‘Somebody failed Banking 101’: Miss-Lou bankers draw distinctions between community banks and those in trouble
Published 2:27 pm Monday, March 20, 2023
NATCHEZ — Banking stocks have taken a hit after recent negative news involving Silicon Valley Bank, a West Coast investment bank, and now First Republic, also a West Coast bank, which is requiring a government-organized funds infusion from its competitors to continue to operate.
Bankers at community banks in the Miss-Lou said this week that few of their customers had expressed concerns. However, they point out the vast differences between banks here and those larger banks in trouble now.
“We were prepared to answer questions and concerns from our customers about the recent developments in the banking industry, but have been pleasantly surprised all week that it has been a complete non-event for us,” Adrian Sandel, CEO of United Mississippi Bank, said. “It is rewarding to know that our customers and customers of community banks, in general, are confident in how we are running our banks and not lumping us in with the larger institutions.”
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Pat Biglane, president and CEO of Concordia Bank and Trust, agreed.
“We have not had a whole lot of conversation about it,” Biglane said. “I think our customers are confident in our bank and other local banks.”
Biglane said banks in the Miss-Lou are fully liquid and undergo a “stress test” each quarter to make certain that stays the case.
“Our bank is privately held by local folks in the community. Most of the banks in our area are community owned,” Biglane said. “We are very proud we will celebrate our 120th anniversary this year. We have been through a lot, and other banks have been through a lot, but we are in good shape. It’s a matter of being locally owned, knowing your banker and your bank knowing its customers.”
Sandel said U.S. Treasury Secretary Janet Yellen, in a statement made on Thursday, said, “Community banks don’t need government bailouts, unlike too-big-to-fail institutions, because of their safe, sound, and relationship-based banking model.”
“And although I disagree with her position on bailing out big banks who make unsound business decisions, I agree with her assessment of the community bank business model. And it was nice to get that recognition.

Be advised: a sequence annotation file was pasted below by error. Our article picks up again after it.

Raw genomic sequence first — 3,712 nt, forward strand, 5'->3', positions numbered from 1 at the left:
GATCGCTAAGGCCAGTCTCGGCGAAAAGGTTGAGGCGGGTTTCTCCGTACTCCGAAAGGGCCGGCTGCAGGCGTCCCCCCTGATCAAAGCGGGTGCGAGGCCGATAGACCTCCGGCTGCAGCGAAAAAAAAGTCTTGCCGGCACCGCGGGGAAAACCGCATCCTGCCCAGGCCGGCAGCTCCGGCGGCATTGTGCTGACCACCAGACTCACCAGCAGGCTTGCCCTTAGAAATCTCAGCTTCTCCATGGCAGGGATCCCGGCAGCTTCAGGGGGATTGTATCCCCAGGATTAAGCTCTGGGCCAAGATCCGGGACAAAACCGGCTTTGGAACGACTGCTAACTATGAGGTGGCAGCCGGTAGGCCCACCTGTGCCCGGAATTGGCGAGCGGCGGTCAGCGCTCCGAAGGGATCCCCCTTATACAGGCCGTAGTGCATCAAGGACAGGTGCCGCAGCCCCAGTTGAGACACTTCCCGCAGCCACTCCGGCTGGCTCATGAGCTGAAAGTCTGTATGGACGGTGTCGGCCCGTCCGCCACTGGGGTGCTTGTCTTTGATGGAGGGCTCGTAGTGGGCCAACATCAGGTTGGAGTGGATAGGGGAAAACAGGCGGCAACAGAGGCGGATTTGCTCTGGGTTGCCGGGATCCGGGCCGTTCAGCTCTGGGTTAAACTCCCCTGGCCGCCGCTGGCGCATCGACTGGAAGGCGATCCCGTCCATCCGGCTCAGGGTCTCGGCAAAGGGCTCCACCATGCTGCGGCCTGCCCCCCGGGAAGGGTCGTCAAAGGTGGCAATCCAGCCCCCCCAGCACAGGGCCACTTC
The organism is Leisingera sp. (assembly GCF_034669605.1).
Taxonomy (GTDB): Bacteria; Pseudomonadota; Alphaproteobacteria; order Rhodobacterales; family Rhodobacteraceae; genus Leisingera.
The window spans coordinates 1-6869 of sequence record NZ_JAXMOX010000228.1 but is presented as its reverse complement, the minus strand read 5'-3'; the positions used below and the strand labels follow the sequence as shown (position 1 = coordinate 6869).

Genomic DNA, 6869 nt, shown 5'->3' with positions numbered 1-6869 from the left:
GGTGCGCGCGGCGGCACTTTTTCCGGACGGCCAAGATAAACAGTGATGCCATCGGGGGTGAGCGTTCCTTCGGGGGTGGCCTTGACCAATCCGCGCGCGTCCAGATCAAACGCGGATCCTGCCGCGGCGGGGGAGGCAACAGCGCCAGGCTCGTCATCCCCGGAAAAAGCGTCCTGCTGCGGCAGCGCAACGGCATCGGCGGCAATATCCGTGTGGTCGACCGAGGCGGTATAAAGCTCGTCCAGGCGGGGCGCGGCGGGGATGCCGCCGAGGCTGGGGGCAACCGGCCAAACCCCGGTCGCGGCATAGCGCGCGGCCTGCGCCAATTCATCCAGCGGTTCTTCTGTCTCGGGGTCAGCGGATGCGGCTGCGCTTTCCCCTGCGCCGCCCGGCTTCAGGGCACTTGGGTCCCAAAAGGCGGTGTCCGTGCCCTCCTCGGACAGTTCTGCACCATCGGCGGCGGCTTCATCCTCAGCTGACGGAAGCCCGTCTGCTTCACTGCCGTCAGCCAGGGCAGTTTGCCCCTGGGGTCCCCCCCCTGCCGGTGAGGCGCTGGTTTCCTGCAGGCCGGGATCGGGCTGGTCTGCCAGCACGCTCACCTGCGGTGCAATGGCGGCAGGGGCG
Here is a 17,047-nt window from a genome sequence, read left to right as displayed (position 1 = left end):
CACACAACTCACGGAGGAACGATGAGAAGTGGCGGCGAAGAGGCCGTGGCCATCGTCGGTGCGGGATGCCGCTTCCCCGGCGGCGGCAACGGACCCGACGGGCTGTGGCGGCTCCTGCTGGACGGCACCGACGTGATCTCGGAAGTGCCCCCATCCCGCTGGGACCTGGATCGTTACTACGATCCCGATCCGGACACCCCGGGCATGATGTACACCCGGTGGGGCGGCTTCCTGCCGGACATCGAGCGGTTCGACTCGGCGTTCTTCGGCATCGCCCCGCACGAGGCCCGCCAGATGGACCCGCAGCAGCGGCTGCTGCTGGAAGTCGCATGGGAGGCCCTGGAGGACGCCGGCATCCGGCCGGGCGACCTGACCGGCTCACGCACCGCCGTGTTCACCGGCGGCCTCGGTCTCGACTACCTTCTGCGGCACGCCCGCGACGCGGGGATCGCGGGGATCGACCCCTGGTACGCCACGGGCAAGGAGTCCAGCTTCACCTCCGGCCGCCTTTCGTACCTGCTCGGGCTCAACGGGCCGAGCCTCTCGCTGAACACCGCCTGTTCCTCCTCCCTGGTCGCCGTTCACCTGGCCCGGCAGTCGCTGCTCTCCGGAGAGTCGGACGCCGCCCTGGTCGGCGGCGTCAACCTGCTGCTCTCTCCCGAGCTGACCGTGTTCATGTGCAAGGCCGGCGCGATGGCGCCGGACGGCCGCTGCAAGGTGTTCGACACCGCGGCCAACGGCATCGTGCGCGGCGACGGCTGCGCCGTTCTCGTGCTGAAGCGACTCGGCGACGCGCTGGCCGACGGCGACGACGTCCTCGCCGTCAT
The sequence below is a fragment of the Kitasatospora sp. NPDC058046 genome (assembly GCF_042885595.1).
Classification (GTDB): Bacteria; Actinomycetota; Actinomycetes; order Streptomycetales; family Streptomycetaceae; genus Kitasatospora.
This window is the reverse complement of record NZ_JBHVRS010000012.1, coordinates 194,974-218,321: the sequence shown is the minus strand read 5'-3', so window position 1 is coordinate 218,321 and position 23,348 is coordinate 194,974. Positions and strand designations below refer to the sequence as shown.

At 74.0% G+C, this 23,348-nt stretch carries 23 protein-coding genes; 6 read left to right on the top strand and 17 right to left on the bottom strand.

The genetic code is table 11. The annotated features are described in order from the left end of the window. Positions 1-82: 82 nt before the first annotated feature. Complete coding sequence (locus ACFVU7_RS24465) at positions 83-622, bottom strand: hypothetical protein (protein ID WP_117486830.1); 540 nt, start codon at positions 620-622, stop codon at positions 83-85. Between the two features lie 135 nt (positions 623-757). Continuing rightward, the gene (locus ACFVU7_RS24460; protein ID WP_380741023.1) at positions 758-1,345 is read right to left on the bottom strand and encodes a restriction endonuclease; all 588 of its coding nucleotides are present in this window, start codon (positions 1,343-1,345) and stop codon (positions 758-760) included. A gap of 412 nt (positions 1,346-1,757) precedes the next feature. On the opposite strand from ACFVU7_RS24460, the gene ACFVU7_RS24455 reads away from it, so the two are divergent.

“You don’t take money that you have for a short time, and invest for a long time. Yes, you can earn greater return by buying longer-term investments. But you can also get yourself in a severe cash crunch. And that is exactly what Silicon Valley Bank did. They took the money in their customers’ checking accounts, and bought long-term bonds. Then, when their customers wanted their money back, the bank did not have it. And, in order to get it, they had to take huge losses selling the long-term bonds because of today’s higher interest rates. I think somebody failed Banking 101,” Sandel said.
Deanna Kimbro, senior vice president and Mississippi market president for Home Bank, said, too, few of her bank’s customers have asked questions about the banking crisis.
“Typically, banks fail due to bad loans. Silicon Valley Bank failed for a very different reason and the Fed is putting measures in place so that doesn’t happen going forward,” Kimbro said.
The federal government very recently established the Bank Term Funding Program.
“If this program were in place, Silicon Valley Bank would not have failed,” she said. “This program allows banks to pledge U.S. Treasuries, agency debt, mortgage-backed securities and other qualifying assets as collateral for a one-year loan to make funding available to banks. This program helps with liquidity and eliminates the need to quickly sell those securities in times of stress.”
Kimbro said that when anyone buys stocks, the value goes up or down over time.
“Silicon Valley Bank was highly leveraged in the bond market. They had to sell $20 billion in bonds at a significant loss to meet depositors’ needs. People took notice, and the venture capitalists took their money out, and the bank failed. If the Bank Term Funding Program had been in place, SVB would not have failed.
“SVB also invested heavily in the tech sector. Community banks are more diverse,” Kimbro said. “Signature Bank in New York failed because they had become a hub for crypto exposure. Home Bank — and community banks in general — have a more diverse funding and investment base. Home Bank is well capitalized, strong and positioned to serve our community and customers. We do not invest in cryptocurrency.”